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US payments processing company Square recently reported low profits from Bitcoin (BTC) trading in its Cash App last quarter, according to an article by Fortune Wednesday, May 2.Digital payments startup Square made more than $34 million in revenue in the first quarter from cryptocurrency purchases.
In a 10-Q filing submitted to the U.S. Securities and Exchange Commission, Square declared its financial results for Q1 2018, noting that roughly 5 percent of its revenue came from customers purchasing bitcoin through its Cash app. Due to the costs of purchasing the cryptocurrency, the company’s total profit in the time period is about $223,000.
According to the filing:
“For the three months ended March 31, 2018, the revenue recognized from contracts with customers was $648.8 million, including $34.1 million from bitcoin sales. Revenue from other sources was $19.8 million. Impairment losses arising from contracts with customers were not significant in the current reporting period.”
However, the cryptocurrency-based revenue is offset by the $33.9 million it cost to purchase the bitcoin in the first place, according to the filing. Square defines its bitcoin costs as “the amounts we pay to purchase bitcoin in the public cryptocurrency exchanges or from customers. The amount of bitcoin costs will fluctuate in line with the associated revenue.”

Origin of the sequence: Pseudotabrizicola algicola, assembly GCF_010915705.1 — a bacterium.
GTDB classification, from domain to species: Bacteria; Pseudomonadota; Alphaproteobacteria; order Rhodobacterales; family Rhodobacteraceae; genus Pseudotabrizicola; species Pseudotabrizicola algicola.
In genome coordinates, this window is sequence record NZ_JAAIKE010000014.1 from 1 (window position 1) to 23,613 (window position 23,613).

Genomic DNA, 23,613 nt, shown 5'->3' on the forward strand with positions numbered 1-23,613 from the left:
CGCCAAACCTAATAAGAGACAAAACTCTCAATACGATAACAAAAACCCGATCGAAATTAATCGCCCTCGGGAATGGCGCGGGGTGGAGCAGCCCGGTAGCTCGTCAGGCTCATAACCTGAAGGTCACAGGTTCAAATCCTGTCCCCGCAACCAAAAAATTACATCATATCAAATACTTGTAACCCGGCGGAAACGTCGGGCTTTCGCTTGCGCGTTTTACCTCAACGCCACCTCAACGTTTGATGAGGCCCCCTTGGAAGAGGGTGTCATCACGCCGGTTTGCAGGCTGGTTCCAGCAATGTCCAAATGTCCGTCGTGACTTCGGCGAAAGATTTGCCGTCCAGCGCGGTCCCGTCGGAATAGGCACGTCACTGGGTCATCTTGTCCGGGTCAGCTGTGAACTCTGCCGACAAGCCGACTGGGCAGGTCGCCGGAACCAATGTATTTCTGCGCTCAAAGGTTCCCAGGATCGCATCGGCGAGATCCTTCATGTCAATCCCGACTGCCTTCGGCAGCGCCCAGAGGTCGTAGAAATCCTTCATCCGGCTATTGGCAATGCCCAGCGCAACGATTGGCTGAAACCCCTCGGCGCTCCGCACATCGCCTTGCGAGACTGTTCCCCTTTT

In February, CEO of Square Jack Dorsey claimed that Square will go further with Bitcoin than the app buy/sell option, stating that Bitcoin is a “transformational technology for our industry” that should be explored “as quickly as possible
Square first enabled bitcoin buying through the Cash app last November as part of a pilot program open to a limited number of users. At the time users were unable to make bitcoin payments using the app.
The company changed this policy in late January, when it gave users the ability to send payments to friends and family members. Bitcoin payments also expanded to almost all U.S. customers, with the exception of those in New York, Georgia, Hawaii and Wyoming – all being states with tougher regulations around cryptocurrencies.